Friday 29 October 2010

In peers: "Involuntary"

A young girl is brought into a classroom, and asked by her teacher to pick out the longest of two parallel lines from a series of flashcards. In the first two instances, the girl picks out what is evidently the longest, only for her classmates (operating under pre-arranged instructions) to contradict her; on the third pass, her judgement suddenly called into question, she plumps for the shorter of the two. This documentary-like episode comes a good 20 minutes into the Swedish director Ruben Östlund's second feature Involuntary, yet in some ways it's the code to cracking the meaning of this disarmingly singular film.

Here are snippets from five separate dramas that collectively serve to illustrate a particular thesis - and yes, the influence you can sense is that of Michael Haneke's earlier works. Outside of the schoolroom experiments, we're introduced to a pair of peroxide-blonde Paris Hilton clones, gearing themselves up for a fall while out on the town one night; a pack of roughhousing businessmen, egging one another on to more outlandish behaviour during a stag weekend; a middle-aged actress obliged to share an uncomfortable coach journey with civilians who won't stop pestering her about her past work; and a retired paterfamilias who, for the benefit of a family gathering, continues to smile on even after being hit in the face by a misfiring firework.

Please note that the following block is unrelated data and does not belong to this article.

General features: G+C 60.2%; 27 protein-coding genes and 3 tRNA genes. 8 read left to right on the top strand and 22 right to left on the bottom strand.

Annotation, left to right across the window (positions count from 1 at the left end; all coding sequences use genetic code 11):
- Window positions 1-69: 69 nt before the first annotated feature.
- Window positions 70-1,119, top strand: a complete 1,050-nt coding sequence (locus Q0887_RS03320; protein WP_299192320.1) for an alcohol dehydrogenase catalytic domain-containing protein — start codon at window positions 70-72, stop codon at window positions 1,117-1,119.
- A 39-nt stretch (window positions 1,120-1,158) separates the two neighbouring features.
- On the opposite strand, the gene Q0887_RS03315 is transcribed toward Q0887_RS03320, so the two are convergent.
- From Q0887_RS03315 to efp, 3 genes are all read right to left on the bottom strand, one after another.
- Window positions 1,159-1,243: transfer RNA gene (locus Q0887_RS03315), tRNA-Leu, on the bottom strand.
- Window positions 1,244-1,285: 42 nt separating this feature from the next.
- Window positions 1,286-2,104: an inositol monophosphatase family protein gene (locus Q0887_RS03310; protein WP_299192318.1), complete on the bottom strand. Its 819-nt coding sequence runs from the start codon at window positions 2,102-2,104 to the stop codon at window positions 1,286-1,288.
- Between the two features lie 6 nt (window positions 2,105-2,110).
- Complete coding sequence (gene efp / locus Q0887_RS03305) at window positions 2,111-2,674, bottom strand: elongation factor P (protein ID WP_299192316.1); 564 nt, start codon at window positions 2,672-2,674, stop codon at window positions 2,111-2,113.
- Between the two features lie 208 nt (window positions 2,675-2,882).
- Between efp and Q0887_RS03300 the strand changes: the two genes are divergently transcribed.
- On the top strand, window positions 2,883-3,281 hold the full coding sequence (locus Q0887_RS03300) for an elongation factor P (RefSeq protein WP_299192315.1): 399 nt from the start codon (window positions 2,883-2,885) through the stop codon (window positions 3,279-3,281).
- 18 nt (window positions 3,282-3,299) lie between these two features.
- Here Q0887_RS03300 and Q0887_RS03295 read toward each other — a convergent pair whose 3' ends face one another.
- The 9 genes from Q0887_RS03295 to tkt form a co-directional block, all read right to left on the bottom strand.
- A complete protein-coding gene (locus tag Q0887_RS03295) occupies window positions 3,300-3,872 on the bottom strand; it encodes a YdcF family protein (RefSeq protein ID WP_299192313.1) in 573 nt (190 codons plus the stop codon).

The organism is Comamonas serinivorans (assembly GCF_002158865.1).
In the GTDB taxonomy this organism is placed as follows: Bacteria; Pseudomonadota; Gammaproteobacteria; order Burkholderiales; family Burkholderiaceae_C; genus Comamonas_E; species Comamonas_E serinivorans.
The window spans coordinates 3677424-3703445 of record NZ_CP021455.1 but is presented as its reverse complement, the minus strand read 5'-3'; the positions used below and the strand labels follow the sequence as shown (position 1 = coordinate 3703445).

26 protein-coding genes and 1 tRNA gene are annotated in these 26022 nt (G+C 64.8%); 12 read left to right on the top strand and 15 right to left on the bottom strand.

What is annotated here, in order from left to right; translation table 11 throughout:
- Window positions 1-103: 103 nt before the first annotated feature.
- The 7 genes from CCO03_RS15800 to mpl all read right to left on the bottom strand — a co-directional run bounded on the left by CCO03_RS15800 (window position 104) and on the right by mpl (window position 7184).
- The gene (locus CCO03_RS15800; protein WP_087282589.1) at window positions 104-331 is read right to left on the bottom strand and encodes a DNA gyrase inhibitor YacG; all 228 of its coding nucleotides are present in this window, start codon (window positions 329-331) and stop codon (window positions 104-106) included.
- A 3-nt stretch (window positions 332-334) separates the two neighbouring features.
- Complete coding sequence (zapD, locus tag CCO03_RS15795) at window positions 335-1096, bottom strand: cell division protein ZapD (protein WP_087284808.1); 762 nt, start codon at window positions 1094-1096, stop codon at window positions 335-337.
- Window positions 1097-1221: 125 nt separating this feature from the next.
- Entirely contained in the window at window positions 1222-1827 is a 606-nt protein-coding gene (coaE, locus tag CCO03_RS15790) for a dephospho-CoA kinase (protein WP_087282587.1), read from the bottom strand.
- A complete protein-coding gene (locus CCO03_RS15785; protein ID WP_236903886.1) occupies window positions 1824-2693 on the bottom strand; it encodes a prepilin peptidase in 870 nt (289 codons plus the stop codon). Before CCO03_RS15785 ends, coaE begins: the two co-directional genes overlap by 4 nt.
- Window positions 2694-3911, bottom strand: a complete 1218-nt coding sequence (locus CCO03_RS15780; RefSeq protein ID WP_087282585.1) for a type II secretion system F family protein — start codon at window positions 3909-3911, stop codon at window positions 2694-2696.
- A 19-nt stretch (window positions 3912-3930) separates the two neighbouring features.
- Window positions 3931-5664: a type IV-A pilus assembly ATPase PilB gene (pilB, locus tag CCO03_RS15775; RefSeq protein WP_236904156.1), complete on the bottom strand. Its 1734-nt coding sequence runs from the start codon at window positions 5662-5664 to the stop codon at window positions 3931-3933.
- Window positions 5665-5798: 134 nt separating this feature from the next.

The theme (arthouse spoiler alert!) is peer pressure - the relationship between the individual and the group, those questions of personal and social responsibility drilled into us from a very early age - and Östlund's control is exemplary. Like Haneke, he watches his characters with a clinical detachment, locking off his camera, sometimes even going as far to obscure their faces and other distinguishing features altogether, as though they were literally under surveillance. Again, as with Haneke, the film has a correctional intent: we're not only shown that bad things happen whenever the good do nothing, but that it can even happen when the good do try to impose themselves. (See the ongoing difficulties of the schoolteacher faced with reporting a colleague she's observed being abusive towards a student.)

Yet Östlund's fingers are used just as often to tickle as wag. There's a playful edge to these social variations that suggests the mischievous schoolboy logic of Lars von Trier's The Five Obstructions wedded to the fly-on-wall pranksterism of Ashton Kutcher's Punk'd: some of these performances and interactions, the film's choicer moments, are too good not to be true in some way. (Ten years ago, Involuntary would surely have emerged under the Dogme banner; the horrendous fireworks display in particular is very Festen.) Instructional enough to be employed as a teaching device, yet sufficiently open in form and mind to generate lively discussion afterwards, it's surprisingly sparky, distinctive and fun as ethics lessons go - though it forms part of the rules of engagement that viewers be left free to disagree.

Involuntary opens in selected cinemas today.

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